July16collage.jpgBill stabilized the 16 inch high rotating top pedestal yesterday. He added about ten horizontal feet at the bottom, protruding outwards, lying on the ground. Now when the horse places his foot on top of the pedestal the top does swivel, but the rest of the pedestal is stationary.

I was “all a twitter” just thinking about teaching this new “trick” to the boys! The TRICK is: both front feet are on the pedestal and the horse moves around the pedestal, usually crossing his back legs and, of course, going first in one direction, then the other.

I started with Zelador. The pedestal was in the centre of the arena, all alone. I brought him up to it and asked him to place his foot on it. I started by giving myself the command, “Hup!” and I placed my foot on the top. Then, “Whoa!” and I held it there for several seconds. Zelador was extremely polite and watched me. However, after several attempts to get HIS foot on the pedestal I abandoned that approach. We took a nice walk around the arena while I regrouped.

Ah… I’ll have him practice placing his front feet on the tall pedestal (18 inches high). We walked over to it and he had no problem. “Hup” and both front feet were on the three foot square top. “Whoa.” And he stood there.

I backed him off the pedestal and brought the rotator over. I placed it flush with the big one. The stabilizing feet fit under the big pedestal. Bill created it with an inch or two of clearance at the bottom.

I said, “Hup!” Zelador sidestepped the rotating top and placed both front feet on the big pedestal.

We took another walk.

Ah, HA! I’ll place the rotator next to the low platform (ten inches high). Before the rotator was stabilized I’d placed it in that position and both boys put a foot on it, but didn’t place any weight there. Now, I’d learn whether or not each horse would go that one step further and either place both feet on the top or place one foot and stand up on that foot.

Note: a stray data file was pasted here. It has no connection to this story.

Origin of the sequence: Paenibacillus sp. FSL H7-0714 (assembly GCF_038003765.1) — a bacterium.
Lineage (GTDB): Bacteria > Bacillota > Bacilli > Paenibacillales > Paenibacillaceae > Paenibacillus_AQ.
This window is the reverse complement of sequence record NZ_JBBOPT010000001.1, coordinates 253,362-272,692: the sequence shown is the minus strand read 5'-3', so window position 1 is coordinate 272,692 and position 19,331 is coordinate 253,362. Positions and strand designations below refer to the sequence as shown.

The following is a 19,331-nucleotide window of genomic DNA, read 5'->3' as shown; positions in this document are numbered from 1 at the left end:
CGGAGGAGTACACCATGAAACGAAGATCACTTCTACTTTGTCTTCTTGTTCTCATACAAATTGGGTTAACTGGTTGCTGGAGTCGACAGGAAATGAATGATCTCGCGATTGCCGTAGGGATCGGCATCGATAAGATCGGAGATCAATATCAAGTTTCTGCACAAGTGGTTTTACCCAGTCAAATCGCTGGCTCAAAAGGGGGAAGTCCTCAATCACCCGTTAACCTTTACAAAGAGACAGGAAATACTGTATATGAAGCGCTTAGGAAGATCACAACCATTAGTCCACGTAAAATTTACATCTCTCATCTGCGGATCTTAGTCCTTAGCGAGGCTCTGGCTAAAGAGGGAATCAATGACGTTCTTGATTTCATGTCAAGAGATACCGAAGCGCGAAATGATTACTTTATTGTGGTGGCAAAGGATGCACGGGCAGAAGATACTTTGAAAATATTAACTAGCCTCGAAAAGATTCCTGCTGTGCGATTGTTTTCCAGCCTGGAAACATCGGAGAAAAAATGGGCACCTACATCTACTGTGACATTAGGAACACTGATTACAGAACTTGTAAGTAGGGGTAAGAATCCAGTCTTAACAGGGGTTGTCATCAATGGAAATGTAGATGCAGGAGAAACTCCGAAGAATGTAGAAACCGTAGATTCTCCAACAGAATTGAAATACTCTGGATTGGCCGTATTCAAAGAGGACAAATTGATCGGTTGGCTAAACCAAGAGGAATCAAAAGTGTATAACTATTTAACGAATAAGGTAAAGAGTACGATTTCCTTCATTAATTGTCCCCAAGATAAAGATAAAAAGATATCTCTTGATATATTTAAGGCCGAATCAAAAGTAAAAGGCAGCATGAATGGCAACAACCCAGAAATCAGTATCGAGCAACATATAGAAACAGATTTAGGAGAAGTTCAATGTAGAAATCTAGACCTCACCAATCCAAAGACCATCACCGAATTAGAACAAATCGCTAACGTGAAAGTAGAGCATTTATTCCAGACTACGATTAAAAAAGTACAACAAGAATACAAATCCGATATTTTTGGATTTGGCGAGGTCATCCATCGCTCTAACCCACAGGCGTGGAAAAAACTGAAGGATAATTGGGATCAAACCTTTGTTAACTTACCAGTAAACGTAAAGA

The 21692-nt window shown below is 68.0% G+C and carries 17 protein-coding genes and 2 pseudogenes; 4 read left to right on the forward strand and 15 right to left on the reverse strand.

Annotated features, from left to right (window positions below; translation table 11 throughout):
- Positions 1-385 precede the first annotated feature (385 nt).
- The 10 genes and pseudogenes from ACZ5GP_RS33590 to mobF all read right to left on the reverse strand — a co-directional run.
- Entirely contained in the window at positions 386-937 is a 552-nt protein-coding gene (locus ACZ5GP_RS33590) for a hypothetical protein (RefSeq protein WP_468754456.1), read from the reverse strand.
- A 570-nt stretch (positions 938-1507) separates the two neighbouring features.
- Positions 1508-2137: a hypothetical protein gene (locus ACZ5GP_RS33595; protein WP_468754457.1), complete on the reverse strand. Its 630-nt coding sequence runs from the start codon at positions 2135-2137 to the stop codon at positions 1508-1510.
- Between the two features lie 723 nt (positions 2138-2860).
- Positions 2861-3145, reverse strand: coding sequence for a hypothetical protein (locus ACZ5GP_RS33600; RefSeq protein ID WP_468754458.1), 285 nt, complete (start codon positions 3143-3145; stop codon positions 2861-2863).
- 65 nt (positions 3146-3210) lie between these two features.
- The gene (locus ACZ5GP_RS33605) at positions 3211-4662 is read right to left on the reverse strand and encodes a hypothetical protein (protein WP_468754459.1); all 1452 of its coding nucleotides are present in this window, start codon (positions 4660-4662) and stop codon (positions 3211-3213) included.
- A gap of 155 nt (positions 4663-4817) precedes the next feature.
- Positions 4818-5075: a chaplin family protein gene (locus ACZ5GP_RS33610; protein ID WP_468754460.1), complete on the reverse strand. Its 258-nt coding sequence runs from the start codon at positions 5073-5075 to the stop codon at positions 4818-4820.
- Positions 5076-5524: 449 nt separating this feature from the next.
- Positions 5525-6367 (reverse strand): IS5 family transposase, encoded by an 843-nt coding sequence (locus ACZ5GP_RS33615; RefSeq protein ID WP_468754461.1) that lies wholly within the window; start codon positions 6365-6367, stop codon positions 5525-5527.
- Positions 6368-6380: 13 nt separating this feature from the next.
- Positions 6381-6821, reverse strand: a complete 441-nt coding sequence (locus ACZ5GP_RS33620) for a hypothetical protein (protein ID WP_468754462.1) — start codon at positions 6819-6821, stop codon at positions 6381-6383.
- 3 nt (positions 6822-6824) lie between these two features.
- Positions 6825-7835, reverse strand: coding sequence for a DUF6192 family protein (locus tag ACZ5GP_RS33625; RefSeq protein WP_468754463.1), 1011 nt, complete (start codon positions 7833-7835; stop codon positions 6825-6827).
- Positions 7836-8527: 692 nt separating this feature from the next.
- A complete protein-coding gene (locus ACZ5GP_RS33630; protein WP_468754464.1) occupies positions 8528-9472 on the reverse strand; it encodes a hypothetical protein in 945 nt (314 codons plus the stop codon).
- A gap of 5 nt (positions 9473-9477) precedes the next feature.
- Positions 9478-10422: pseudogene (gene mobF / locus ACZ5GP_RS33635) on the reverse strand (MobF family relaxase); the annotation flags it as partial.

I led Zelador to the platform, up he went. I turned him so he was perfectly aligned with the rotator. Within a few minutes he had one foot on the top and he offered up the other foot into a Jambette! (Wow! I hadn’t expected that! Not only did he place weight on the rotator, he added something of interest.)

We’d been working at liberty on the Jambette. In this movement the horse is standing still and holds one foreleg in the air. Allen Pogue has the horse say, “Hello” when it’s on a pedestal. He commands, “Salute” or “Say Hello” and the horse raises one foreleg into the Jambette. With the horse up there on the pedestal, the Jambette is a very impressive movement!

Well, Zelador hasn’t seen any of the Allen Pogue videos or read his instruction manual…

Allen talks about horses offering up movements or behaviors, things the trainers hadn’t thought of and certainly wouldn’t have asked for at that stage of the “trick”. Allen also says that when the horse does these things he gladly accepts them. Often the horse comes up with tricks that are much harder than the one he’s trying to teach. One example happened when Gator was pushing the big horse ball around the large stall. As he pushed it past a peg board that had several trick items on it he paused. You could almost see the wheels turning in his brain. He dismissed the idea and continued pushing the ball to Allen. He received his treat and was sent out around the large stall again. This time when he came to the peg board he couldn’t restrain himself. He’d been taught to pick up the small Texas flag and carry it in his mouth…never dropping it. Gator proudly carried the flag AND pushed the ball to Allen.

Although Zelador hadn’t done anything quite THAT brilliant I told the young horse that he was wonderful and ended our training session.

Now for Zeloso…a horse of a slightly different nature…

I started his rotating top pedestal work where Zelador and I had ended: with the rotator positioned next to the low platform. After MANY attempts to have Zeloso place his foot on the top I bent over, picked up his foot and placed it there for him. I told him he was very clever and we went for a walk around the arena.

Back to the platform. I asked again, but he was more interested in trying to play with the guider whip. I ended up picking up a hoof and placing it on the top. I did this several times (both feet had their turns) and much to my surprise, Zeloso actually put his weight on the pedestal. That was IT. The session was over.

Now I’ll “all a twitter” about what the boys will come up with tomorrow!!!